How we can save hydropower (Technologist)

The way we’ve historically generated energy from water is not good for the environment. Here’s how that’s changing.

Nearly half of global childhood cancers go undiagnosed (Nature News)

Tens of thousands of cancers are missed each year, particularly in countries where children have poor access to health care.

“No vaccine, no school”: the stark reality of low vaccination rates (Prospect)

Unvaccinated children aren't only at risk themselves—if too few people receive their vaccinations, the protection of "herd immunity" can be threatened.

Until next time: say hi at @kahoakes, or lurk at kellyoak.es.

– Kelly

In defence of Instagram and space elevators

Digital hoarding, getting to space without a rocket, and everything you never wanted to know about fatbergs.

Here’s a bumper edition of stuff I’ve written over the last couple of months. Read to the end if you want a very expensive way to prove Elon Musk wrong (and, I guess, help humanity become a properly spacefaring species).

Marie Kondo-ing your digital life

Towards the end of last year I spent some time thinking about my own digital possessions, while researching a feature about the emerging research on digital hoarding for BBC Future.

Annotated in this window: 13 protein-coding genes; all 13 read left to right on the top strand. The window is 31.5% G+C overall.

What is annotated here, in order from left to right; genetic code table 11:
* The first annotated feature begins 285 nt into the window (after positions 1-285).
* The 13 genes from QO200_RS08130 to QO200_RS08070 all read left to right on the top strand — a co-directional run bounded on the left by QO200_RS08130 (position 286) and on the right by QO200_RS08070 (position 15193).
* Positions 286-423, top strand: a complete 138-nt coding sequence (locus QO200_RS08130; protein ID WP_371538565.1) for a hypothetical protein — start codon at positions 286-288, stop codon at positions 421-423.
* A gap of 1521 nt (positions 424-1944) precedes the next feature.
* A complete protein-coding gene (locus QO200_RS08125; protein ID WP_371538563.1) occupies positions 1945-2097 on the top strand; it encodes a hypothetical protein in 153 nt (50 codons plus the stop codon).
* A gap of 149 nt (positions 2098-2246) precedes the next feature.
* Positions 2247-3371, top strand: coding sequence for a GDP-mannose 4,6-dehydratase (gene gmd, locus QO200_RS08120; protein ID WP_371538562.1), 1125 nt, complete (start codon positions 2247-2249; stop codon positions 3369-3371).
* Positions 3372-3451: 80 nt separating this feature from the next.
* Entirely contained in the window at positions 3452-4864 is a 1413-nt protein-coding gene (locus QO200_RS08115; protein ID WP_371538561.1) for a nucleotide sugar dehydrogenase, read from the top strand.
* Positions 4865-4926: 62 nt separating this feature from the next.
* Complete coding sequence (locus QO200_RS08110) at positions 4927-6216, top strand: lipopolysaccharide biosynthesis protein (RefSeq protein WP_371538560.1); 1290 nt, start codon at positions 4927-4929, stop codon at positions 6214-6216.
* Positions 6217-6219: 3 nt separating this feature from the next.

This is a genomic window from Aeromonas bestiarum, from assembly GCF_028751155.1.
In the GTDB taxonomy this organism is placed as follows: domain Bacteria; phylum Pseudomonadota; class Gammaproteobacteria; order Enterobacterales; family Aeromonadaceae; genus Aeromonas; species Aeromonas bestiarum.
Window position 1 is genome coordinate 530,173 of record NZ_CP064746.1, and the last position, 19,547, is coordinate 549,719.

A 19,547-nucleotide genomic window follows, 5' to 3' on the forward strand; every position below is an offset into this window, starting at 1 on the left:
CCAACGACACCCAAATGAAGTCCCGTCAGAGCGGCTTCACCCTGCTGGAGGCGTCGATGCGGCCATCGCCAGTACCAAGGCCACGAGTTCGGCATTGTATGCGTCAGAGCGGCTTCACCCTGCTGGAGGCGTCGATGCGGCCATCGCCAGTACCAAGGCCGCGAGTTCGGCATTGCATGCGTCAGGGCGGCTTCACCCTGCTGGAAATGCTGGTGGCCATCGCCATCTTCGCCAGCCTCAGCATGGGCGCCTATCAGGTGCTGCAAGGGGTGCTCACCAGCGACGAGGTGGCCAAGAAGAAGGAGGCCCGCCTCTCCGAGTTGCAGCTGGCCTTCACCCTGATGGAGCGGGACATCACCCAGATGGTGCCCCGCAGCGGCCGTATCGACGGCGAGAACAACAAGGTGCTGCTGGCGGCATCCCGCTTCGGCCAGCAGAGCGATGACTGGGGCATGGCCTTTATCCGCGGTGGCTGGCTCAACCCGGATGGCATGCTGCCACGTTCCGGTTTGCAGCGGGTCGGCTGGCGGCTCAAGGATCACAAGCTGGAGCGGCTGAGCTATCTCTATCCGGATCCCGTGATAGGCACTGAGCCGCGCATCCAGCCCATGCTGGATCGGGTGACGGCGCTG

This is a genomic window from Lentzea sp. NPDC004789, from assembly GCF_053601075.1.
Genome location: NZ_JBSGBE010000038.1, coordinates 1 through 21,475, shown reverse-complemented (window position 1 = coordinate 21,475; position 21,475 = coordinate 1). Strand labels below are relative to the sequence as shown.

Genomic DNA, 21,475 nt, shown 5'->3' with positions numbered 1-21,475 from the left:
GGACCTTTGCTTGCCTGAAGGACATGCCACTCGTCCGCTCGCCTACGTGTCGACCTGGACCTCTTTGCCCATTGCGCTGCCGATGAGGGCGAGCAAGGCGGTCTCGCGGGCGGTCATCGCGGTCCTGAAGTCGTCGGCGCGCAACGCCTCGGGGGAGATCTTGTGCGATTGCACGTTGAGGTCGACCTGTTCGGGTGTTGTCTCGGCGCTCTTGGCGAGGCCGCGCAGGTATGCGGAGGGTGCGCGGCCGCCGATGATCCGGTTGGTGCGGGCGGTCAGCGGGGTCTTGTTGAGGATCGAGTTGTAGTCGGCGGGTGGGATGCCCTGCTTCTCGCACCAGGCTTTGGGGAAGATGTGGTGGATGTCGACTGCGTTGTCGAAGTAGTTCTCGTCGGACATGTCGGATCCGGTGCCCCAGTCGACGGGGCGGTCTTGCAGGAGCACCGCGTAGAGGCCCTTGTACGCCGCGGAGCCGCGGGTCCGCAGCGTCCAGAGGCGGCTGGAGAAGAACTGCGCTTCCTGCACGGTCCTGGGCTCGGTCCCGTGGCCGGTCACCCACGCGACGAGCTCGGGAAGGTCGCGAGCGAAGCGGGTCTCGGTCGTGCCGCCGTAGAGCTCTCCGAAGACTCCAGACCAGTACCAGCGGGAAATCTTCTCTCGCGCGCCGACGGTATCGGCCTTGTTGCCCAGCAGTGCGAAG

I came to what some people would probably think is a weird conclusion for someone writing about why it pays to declutter your digital life: my New Year’s resolution would be to post on Instagram more.

For the feature I had spoken to Jo Ann Oravec, a professor at the University of Wisconsin-Whitewater, who told me that her aunt, who recently died aged 100, had kept six carefully-curated photo albums that spanned her whole life. In her old age, she would look back over the photos and feel a sense of satisfaction at a life well lived. Even when her health deteriorated and she could no longer remember every event in the album, it still made her happy to look over those photos.

While speaking to Oravec I realised that my own photo collection was a total mess. All I have to show from a two week holiday to California in September is an amorphous blob of blue and green on my camera roll – a few gems, mixed in with endless duplicates and an embarrassingly large number of photos of my forearm as I tried to get the hang of a selfie stick.

So on New Year's Day I made myself actually sit down and look through my photos from the year, and post something. And it felt good! I realise that Instagram isn’t the whole solution to this (for one, it probably won’t last as long as those photo albums did, at least not in its current form) but it will at least make me sit down and review my photos, so it’s a start.